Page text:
Housing industry blasts Vancouver city staff after 105 Keefer condo proposal rejected
City staff came under fire on Tuesday after they rejected a controversial condo proposal from a well-known Vancouver developer that was planned for 105 Keefer Street in Chinatown.
At a meeting on Monday night, Vancouver’s Development Permit Board rejected an application from Beedie Living for a mixed-used condo building at the corner of Keefer and Columbia.
This was Beedie’s fifth submission for that particular site.
WATCH: From June 13 — City of Vancouver strikes down Chinatown development
The decision was unprecedented, said Anne McMullin, president & CEO of the Urban Development Institute (UDI), an organization that represents the development industry’s interests.
“We have never seen anything like this before,” McMullin said.
“I mean, what message does that send to anybody trying to do business in the City of Vancouver? That you can follow all the rules, do everything that’s right, follow all the recommendations and at the last minute, they say no.”
McMullin said the decision is raising concerns for other developers. She also said the rejection undermines the city’s planning regime, and throws future projects into question.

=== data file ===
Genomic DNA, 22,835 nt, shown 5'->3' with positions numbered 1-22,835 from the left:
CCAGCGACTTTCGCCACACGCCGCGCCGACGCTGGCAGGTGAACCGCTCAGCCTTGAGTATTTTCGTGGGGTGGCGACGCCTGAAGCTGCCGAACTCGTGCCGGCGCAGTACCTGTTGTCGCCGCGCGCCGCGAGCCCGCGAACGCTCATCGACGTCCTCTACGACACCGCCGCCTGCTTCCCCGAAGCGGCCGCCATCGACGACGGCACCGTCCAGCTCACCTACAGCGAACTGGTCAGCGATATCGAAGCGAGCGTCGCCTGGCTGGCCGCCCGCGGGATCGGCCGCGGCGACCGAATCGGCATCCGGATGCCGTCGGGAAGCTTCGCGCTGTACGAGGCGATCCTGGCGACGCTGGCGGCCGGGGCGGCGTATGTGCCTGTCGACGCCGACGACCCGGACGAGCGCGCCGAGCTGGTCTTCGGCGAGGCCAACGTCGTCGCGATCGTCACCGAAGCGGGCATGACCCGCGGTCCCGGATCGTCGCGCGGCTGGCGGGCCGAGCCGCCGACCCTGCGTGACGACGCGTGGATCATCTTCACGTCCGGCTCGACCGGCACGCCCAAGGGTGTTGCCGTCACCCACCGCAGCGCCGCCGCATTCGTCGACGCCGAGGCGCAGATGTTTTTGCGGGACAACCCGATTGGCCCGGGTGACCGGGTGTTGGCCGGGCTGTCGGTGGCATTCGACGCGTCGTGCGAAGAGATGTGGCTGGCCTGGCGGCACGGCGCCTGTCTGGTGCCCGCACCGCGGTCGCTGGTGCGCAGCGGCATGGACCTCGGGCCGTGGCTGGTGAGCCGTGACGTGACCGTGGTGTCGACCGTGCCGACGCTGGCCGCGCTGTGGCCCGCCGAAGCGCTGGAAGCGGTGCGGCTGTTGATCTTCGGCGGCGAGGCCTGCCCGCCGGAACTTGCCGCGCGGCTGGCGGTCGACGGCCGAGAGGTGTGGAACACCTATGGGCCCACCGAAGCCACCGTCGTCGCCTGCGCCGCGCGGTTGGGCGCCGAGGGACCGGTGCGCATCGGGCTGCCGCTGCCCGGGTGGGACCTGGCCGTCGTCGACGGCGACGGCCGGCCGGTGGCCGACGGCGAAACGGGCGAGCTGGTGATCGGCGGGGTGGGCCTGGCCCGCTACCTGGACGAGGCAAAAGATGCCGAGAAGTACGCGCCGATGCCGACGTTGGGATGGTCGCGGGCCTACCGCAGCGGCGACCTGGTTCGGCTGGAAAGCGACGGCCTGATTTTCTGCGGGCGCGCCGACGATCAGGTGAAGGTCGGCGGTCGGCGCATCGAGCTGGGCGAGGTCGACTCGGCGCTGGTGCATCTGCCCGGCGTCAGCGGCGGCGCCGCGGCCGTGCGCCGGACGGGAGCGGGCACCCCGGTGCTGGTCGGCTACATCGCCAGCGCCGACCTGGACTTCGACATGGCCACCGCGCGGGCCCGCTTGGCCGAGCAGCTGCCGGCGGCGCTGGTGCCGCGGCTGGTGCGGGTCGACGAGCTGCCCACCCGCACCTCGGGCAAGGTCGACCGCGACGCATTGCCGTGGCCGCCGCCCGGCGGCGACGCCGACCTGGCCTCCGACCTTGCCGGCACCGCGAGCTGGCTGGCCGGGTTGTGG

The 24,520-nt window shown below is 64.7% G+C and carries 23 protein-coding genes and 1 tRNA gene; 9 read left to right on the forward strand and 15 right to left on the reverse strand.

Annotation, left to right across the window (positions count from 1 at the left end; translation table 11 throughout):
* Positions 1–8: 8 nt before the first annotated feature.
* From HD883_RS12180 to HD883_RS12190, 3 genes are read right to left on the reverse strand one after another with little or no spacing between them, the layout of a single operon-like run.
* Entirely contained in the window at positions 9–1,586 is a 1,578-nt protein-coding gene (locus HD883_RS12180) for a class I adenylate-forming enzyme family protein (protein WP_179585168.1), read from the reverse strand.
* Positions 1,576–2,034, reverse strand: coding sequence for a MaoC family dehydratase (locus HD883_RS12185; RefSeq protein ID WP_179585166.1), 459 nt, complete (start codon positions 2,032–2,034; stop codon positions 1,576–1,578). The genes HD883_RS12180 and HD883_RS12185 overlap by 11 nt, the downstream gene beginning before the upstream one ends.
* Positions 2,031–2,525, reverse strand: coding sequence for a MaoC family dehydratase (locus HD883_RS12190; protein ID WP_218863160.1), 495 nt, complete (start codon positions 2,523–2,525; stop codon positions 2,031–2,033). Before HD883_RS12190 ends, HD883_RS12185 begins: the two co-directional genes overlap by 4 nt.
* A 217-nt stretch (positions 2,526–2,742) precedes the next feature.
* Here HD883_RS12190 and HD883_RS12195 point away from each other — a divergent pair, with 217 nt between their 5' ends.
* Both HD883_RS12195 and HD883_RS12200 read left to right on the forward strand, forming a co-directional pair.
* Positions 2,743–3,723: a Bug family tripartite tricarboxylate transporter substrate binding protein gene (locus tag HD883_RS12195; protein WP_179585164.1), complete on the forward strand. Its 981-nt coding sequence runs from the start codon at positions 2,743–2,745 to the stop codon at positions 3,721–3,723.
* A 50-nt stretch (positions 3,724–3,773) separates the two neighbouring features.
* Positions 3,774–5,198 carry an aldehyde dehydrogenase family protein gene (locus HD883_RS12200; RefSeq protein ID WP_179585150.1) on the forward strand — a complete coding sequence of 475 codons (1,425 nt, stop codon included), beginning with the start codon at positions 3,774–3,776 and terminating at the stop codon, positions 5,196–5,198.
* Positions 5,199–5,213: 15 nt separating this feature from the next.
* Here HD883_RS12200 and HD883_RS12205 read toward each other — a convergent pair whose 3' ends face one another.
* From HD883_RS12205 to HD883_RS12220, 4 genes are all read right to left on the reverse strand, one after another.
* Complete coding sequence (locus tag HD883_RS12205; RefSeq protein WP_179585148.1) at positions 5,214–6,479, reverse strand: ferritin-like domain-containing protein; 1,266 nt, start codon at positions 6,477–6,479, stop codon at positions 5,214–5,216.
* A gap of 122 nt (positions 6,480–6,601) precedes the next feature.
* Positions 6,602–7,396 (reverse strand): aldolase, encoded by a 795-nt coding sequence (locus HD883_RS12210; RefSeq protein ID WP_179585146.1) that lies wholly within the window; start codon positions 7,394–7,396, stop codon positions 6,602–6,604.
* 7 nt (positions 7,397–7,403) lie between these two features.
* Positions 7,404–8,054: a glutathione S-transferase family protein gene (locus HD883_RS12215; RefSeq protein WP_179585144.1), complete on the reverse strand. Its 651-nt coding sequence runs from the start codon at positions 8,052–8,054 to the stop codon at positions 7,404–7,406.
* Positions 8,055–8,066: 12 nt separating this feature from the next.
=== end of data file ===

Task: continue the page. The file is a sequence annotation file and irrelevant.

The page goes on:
“This is a reputable developer who is a huge philanthropist in the city who has a track record of decades of community building, of employing people, of doing very good work,” she said.
“The developer probably has three options: to sue, to sell or to sit on it and do nothing and wait for it to go up in value. We’ve got a parking lot that’s going to stay a parking lot in a housing crisis.”
Beedie Living is disappointed in the decision, executive vice-president Houtan Rafii said in an emailed statement.
“Like many people, we are uncertain what this unprecedented decision will mean for these civic institutions,” he said.
Advocates celebrate victory
But for Vincent Tao and the rest of the Chinatown Action Group, it’s the fight they never thought they would win.
“We’ve been fighting for four years against an insurmountable enemy — it’s a developer — and we didn’t think that the city was going to make that decision yesterday,” Tao said.
Fellow group member Nat Lowe said the proposed building was never a good fit.
“We were really disappointed by this last development application because there was no social housing, there was a token cultural space that was offered,” Lowe said.
This is the first time since 2006 that the Development Permit Board has rejected an application.
Mayor Gregor Robertson said it’s now up to Beedie to decide what happens next — but there are options, which could include land swaps and an outright purchase.
“It depends on land values and terms and conditions,” Robertson told reporters on Tuesday. “We just want to be sure that we’re thinking bigger picture with Chinatown in general.”
The mayor refused to draw any parallels between council’s recent apology to Vancouver’s Chinese community and the rejection of this application — but there’s an obvious connection in the minds of advocates.
“It’s the same history,” Tao said.
“People have been struggling in this neighbourhood for 100 years now to find decent homes for themselves… in a way that they can flourish and prosper together.”
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